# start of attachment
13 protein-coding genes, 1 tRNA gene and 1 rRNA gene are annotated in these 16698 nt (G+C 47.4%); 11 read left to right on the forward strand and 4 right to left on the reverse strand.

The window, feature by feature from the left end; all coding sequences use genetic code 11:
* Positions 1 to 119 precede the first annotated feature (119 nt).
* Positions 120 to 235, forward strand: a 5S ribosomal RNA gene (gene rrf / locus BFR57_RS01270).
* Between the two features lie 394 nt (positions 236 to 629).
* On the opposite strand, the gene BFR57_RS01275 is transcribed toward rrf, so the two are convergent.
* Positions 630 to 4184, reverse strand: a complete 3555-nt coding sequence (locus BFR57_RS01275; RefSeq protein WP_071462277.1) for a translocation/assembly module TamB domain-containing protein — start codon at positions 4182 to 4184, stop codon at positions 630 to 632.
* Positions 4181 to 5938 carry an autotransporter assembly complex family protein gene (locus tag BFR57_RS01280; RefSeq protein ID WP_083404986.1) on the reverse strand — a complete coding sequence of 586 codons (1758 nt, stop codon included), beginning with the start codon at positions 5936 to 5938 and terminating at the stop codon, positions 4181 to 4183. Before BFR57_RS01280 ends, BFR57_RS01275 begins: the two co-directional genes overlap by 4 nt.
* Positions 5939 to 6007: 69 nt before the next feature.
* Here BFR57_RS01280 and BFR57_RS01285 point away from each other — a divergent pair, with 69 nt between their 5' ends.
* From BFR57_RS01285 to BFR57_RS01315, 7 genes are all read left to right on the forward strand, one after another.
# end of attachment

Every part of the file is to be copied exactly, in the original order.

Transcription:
13 protein-coding genes, 1 tRNA gene and 1 rRNA gene are annotated in these 16698 nt (G+C 47.4%); 11 read left to right on the forward strand and 4 right to left on the reverse strand.

The window, feature by feature from the left end; all coding sequences use genetic code 11:
* Positions 1 to 119 precede the first annotated feature (119 nt).
* Positions 120 to 235, forward strand: a 5S ribosomal RNA gene (gene rrf / locus BFR57_RS01270).
* Between the two features lie 394 nt (positions 236 to 629).
* On the opposite strand, the gene BFR57_RS01275 is transcribed toward rrf, so the two are convergent.
* Positions 630 to 4184, reverse strand: a complete 3555-nt coding sequence (locus BFR57_RS01275; RefSeq protein WP_071462277.1) for a translocation/assembly module TamB domain-containing protein — start codon at positions 4182 to 4184, stop codon at positions 630 to 632.
* Positions 4181 to 5938 carry an autotransporter assembly complex family protein gene (locus tag BFR57_RS01280; RefSeq protein ID WP_083404986.1) on the reverse strand — a complete coding sequence of 586 codons (1758 nt, stop codon included), beginning with the start codon at positions 5936 to 5938 and terminating at the stop codon, positions 4181 to 4183. Before BFR57_RS01280 ends, BFR57_RS01275 begins: the two co-directional genes overlap by 4 nt.
* Positions 5939 to 6007: 69 nt before the next feature.
* Here BFR57_RS01280 and BFR57_RS01285 point away from each other — a divergent pair, with 69 nt between their 5' ends.
* From BFR57_RS01285 to BFR57_RS01315, 7 genes are all read left to right on the forward strand, one after another.